ShakLee makes a product called Basic H, which seems to work quite nicely for this purpose and is relatively cost-effective.
I was surprised to find that one of my favorite vegetables, winter squash, had so many pesticides. If you have not tried spaghetti squash as an alternative to pasta in soup, I would encourage you to do so.
Next week, I start to germinate some of the 60 different varieties of vegetables that I have purchased to plant this year. There is still plenty of time to purchase your seeds.
And before you know it spring will be here and the warm weather will be inviting the gardeners back outside. This year I plan on installing two-foot high cold frames on top of some of my 3 by 6 foot raised vegetable beds.
The walls will be composed of greenhouse material so I will have "mini-greenhouses." This will allow me to extend the growing season by about three to four months.
EPA Pesticides Brochure Gets Criticized
A recently released consumer brochure from the U.S. Environmental Protection Agency (EPA) regarding the use of pesticides on food, and suggestions on how to reduce exposure to pesticides has received sharp criticism from a consumers group. The brochure was designed to inform the public about the risks and benefits of pesticide use.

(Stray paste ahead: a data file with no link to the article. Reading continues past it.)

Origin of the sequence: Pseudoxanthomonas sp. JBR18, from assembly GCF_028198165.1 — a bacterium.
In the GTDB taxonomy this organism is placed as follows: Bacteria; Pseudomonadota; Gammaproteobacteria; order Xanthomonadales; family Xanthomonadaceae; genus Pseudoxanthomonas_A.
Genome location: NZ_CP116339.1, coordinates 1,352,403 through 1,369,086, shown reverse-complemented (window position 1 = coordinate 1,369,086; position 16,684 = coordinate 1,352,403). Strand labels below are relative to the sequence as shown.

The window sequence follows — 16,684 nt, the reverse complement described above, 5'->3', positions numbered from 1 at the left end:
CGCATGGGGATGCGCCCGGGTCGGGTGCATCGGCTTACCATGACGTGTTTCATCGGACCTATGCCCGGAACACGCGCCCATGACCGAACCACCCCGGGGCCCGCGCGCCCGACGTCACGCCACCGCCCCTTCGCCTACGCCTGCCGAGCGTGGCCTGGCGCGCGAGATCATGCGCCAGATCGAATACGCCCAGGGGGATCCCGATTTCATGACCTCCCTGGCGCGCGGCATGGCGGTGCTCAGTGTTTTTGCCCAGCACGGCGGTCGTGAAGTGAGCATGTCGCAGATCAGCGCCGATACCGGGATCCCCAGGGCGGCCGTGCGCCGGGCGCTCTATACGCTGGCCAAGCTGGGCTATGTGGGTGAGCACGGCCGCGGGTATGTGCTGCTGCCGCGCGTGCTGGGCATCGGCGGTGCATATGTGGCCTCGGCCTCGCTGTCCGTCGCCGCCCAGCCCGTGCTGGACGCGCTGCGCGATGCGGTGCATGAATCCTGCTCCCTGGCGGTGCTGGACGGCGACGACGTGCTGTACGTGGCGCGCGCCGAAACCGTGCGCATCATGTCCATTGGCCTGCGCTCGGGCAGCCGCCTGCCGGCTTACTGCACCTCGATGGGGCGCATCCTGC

It provides general information on the use of pesticides, the EPA's duties regarding review of old and new pesticides, and recommendations for washing fruits and vegetables.
However, the brochure has been criticized for not providing basic information about pesticides for consumers.
Instead of telling consumers that pesticides are toxic poisons, that they are found on many foods, and that some contain multiple pesticides, this brochure fails to provide consumers with even the most basic understanding of what pesticides are and what risks they pose.
The brochure is also badly misleading because it suggests that the EPA is protecting consumers, particularly infants and children, from the harmful effects of pesticides.
According to the consumers group, the EPA removed recommendations from the brochure's final draft that suggested consumers buy organic food, as well as references to specific health hazards of pesticides, due to pressure from the chemical and food industries.
The final version of the brochure did not include earlier warnings of the health effects of some pesticides, such as birth defects and nerve damage, according to the EPA.
Dr. Mercola's Comment:
It seems like the EPA will be the last one to admit that pesticides pose a health risk. However, I assure you that they do pose a risk and should be avoided as much as practically possible.
One consumer group recently set up its own Web site that allows parents to fill a grocery cart with typical items that a preschooler might eat during a day and then calculate the likely amount of pesticide residue consumed. The address is www.foodnews.org.